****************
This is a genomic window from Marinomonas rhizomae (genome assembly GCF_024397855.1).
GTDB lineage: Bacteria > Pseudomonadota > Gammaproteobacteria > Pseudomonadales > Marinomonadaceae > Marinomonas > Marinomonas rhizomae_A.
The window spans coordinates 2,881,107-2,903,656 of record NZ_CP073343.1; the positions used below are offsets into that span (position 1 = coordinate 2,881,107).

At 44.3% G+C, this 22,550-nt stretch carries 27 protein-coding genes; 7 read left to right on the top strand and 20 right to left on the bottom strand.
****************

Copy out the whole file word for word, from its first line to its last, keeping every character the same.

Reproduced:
This is a genomic window from Marinomonas rhizomae (genome assembly GCF_024397855.1).
GTDB lineage: Bacteria > Pseudomonadota > Gammaproteobacteria > Pseudomonadales > Marinomonadaceae > Marinomonas > Marinomonas rhizomae_A.
The window spans coordinates 2,881,107-2,903,656 of record NZ_CP073343.1; the positions used below are offsets into that span (position 1 = coordinate 2,881,107).

At 44.3% G+C, this 22,550-nt stretch carries 27 protein-coding genes; 7 read left to right on the top strand and 20 right to left on the bottom strand.